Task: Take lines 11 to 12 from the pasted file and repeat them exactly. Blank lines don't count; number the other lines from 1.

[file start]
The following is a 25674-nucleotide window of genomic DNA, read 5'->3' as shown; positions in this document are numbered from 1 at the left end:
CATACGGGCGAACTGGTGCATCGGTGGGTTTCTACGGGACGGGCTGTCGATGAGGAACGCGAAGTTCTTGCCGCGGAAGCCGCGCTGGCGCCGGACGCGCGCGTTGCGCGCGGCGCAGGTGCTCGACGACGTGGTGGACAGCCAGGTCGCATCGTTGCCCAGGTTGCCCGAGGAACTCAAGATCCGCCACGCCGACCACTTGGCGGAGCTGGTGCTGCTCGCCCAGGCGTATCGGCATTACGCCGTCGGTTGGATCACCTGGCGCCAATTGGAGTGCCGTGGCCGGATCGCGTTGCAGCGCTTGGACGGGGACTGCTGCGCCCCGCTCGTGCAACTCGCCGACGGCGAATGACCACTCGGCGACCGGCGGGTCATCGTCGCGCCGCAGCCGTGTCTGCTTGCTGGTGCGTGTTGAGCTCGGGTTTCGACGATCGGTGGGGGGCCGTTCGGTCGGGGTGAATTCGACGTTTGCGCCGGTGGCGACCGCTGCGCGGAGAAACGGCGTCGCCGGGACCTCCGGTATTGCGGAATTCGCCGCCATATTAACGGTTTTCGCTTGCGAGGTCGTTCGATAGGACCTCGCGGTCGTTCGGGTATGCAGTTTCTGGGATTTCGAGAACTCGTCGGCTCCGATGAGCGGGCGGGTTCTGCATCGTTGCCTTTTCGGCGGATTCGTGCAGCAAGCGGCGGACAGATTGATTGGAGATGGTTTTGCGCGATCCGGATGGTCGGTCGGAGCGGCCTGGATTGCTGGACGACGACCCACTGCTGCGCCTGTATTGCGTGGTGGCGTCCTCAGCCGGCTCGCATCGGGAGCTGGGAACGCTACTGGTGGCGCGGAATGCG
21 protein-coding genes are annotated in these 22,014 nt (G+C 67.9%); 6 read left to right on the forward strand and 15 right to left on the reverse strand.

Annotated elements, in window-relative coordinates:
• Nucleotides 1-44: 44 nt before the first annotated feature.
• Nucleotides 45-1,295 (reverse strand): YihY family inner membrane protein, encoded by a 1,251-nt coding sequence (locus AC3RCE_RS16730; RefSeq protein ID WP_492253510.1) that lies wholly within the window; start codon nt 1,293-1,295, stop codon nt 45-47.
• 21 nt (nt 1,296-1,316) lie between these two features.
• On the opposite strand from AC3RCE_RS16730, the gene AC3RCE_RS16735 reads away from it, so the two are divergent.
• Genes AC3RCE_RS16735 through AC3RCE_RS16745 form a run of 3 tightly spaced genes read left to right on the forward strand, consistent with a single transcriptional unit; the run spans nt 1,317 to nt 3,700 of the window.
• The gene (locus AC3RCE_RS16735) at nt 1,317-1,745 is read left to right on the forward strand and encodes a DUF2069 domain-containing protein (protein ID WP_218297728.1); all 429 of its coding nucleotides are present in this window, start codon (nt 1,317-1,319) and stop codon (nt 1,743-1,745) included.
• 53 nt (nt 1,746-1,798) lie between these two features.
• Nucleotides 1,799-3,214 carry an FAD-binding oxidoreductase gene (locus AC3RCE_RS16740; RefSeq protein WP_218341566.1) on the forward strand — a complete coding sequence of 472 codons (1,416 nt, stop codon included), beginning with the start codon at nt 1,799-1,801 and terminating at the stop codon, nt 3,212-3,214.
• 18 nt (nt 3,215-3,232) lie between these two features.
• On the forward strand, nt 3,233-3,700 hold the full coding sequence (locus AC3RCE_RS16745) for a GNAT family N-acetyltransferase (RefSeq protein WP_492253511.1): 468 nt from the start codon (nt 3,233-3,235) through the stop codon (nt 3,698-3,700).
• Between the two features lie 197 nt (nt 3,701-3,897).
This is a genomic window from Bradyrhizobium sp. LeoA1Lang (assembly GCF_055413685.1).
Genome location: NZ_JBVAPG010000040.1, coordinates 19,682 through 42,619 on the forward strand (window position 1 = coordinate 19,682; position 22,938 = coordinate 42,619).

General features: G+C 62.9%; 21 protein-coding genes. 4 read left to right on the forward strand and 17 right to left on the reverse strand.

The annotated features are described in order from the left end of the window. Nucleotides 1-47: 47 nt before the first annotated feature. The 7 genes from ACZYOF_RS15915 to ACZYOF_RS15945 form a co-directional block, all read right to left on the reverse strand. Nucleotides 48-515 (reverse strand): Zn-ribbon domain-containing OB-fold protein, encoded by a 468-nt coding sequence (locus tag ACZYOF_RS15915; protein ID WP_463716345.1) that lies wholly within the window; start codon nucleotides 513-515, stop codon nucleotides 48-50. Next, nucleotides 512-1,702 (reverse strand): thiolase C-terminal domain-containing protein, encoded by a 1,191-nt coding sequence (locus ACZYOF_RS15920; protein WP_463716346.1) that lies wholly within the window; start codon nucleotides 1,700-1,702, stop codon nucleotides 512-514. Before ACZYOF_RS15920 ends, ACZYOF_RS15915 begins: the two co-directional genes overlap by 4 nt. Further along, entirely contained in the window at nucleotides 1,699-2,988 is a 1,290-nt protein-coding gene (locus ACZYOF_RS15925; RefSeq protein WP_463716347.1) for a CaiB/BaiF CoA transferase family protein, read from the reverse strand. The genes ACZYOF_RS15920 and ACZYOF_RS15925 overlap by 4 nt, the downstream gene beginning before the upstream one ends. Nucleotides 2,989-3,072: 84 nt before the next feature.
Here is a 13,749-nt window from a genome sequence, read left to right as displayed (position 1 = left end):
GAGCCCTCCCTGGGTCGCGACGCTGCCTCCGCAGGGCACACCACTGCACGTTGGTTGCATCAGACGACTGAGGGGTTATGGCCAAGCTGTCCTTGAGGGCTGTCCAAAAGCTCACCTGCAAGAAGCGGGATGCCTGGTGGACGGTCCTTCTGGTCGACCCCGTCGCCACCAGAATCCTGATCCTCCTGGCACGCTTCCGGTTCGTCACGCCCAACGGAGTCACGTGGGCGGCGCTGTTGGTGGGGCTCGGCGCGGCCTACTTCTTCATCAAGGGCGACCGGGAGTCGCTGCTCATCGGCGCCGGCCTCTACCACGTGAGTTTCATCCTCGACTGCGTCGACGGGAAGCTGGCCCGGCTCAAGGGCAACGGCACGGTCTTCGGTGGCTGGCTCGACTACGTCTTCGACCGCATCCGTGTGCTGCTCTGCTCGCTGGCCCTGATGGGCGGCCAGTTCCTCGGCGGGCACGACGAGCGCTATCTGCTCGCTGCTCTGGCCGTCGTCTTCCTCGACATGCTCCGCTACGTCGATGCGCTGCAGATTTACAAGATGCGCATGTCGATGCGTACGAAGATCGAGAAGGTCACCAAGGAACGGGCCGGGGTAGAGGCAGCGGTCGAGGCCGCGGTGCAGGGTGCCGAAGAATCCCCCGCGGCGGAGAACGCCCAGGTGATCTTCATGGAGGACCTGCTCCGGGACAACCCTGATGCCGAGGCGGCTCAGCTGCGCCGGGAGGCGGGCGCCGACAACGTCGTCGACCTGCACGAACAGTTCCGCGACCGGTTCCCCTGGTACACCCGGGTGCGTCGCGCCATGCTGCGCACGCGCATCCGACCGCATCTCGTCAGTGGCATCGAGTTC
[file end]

• 53 nt (nt 1,746-1,798) lie between these two features.
• Nucleotides 1,799-3,214 carry an FAD-binding oxidoreductase gene (locus AC3RCE_RS16740; RefSeq protein WP_218341566.1) on the forward strand — a complete coding sequence of 472 codons (1,416 nt, stop codon included), beginning with the start codon at nt 1,799-1,801 and terminating at the stop codon, nt 3,212-3,214.